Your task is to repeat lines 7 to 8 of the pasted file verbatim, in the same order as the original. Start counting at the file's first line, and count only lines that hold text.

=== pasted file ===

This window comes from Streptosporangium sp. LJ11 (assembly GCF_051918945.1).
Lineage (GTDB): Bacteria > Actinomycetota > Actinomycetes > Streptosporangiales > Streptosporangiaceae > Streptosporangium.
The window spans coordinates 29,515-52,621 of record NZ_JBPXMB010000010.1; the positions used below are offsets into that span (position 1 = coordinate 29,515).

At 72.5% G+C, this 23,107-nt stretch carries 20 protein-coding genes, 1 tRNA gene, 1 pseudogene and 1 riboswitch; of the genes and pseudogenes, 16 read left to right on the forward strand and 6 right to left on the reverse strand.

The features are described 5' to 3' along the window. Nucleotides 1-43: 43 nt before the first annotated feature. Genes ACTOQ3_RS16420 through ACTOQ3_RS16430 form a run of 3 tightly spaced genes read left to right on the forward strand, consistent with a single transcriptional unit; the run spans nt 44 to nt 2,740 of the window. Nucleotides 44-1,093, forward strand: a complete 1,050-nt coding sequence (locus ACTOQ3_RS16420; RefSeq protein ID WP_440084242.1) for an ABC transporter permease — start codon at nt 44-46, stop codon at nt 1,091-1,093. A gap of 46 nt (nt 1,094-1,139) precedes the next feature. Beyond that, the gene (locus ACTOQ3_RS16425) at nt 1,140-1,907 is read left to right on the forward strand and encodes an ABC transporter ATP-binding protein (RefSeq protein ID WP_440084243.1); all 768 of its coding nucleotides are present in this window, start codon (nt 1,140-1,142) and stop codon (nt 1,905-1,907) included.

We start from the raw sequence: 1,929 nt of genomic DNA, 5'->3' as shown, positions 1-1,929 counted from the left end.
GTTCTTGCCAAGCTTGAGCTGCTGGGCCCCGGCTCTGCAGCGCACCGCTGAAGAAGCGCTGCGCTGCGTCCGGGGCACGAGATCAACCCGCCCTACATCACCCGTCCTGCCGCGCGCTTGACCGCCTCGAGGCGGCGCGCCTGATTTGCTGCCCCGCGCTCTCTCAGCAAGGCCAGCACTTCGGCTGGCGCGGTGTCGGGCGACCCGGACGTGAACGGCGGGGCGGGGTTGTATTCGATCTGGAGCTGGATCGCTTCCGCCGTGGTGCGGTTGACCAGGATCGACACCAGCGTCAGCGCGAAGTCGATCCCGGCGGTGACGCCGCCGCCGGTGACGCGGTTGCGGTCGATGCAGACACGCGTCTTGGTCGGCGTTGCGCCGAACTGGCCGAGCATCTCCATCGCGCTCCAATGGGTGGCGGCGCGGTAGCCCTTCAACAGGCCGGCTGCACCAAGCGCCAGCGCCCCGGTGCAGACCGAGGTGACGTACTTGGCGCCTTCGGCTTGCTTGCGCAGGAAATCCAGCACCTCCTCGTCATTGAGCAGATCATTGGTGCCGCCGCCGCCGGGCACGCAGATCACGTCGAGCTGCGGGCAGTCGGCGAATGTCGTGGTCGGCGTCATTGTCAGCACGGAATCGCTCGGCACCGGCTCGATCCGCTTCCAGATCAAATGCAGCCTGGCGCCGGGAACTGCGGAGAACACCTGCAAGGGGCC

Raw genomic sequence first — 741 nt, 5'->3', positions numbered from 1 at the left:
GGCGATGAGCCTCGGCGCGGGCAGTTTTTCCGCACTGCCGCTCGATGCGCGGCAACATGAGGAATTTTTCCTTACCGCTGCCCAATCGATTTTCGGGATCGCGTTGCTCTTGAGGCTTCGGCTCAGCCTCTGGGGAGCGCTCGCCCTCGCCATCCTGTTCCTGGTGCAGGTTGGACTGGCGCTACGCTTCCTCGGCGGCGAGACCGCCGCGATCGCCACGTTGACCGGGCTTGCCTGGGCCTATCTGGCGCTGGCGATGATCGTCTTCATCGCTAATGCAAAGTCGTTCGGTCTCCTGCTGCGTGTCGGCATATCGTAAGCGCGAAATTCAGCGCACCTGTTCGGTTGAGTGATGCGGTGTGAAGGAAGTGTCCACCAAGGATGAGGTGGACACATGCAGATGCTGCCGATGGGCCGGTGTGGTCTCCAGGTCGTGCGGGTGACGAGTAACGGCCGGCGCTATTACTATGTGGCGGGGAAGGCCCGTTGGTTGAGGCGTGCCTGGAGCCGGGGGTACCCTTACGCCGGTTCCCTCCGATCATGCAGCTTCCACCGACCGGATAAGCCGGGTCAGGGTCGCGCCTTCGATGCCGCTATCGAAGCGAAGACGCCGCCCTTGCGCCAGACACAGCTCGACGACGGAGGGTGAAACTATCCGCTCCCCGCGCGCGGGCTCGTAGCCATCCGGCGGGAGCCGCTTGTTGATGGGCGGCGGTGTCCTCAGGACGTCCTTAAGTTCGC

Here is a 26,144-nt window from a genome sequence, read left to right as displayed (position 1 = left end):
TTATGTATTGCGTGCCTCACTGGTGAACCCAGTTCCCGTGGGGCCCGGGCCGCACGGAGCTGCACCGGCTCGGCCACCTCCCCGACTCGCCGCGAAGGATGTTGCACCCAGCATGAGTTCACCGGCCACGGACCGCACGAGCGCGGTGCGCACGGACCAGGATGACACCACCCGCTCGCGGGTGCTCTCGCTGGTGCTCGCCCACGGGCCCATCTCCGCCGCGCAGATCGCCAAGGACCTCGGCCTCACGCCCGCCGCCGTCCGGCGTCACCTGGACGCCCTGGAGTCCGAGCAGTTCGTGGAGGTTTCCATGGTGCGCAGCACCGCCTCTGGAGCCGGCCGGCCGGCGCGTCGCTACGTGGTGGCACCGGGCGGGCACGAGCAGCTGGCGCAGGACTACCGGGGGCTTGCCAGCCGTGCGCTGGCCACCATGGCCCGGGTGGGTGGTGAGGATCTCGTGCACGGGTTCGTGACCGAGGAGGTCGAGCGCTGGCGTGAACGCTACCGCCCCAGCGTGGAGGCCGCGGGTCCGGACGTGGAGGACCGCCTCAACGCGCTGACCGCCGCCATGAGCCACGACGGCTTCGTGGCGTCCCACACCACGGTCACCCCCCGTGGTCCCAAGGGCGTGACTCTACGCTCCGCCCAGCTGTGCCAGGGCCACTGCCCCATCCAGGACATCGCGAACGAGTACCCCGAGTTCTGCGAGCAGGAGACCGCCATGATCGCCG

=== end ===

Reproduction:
GTTCTTGCCAAGCTTGAGCTGCTGGGCCCCGGCTCTGCAGCGCACCGCTGAAGAAGCGCTGCGCTGCGTCCGGGGCACGAGATCAACCCGCCCTACATCACCCGTCCTGCCGCGCGCTTGACCGCCTCGAGGCGGCGCGCCTGATTTGCTGCCCCGCGCTCTCTCAGCAAGGCCAGCACTTCGGCTGGCGCGGTGTCGGGCGACCCGGACGTGAACGGCGGGGCGGGGTTGTATTCGATCTGGAGCTGGATCGCTTCCGCCGTGGTGCGGTTGACCAGGATCGACACCAGCGTCAGCGCGAAGTCGATCCCGGCGGTGACGCCGCCGCCGGTGACGCGGTTGCGGTCGATGCAGACACGCGTCTTGGTCGGCGTTGCGCCGAACTGGCCGAGCATCTCCATCGCGCTCCAATGGGTGGCGGCGCGGTAGCCCTTCAACAGGCCGGCTGCACCAAGCGCCAGCGCCCCGGTGCAGACCGAGGTGACGTACTTGGCGCCTTCGGCTTGCTTGCGCAGGAAATCCAGCACCTCCTCGTCATTGAGCAGATCATTGGTGCCGCCGCCGCCGGGCACGCAGATCACGTCGAGCTGCGGGCAGTCGGCGAATGTCGTGGTCGGCGTCATTGTCAGCACGGAATCGCTCGGCACCGGCTCGATCCGCTTCCAGATCAAATGCAGCCTGGCGCCGGGAACTGCGGAGAACACCTGCAAGGGGCC

Raw genomic sequence first — 741 nt, 5'->3', positions numbered from 1 at the left: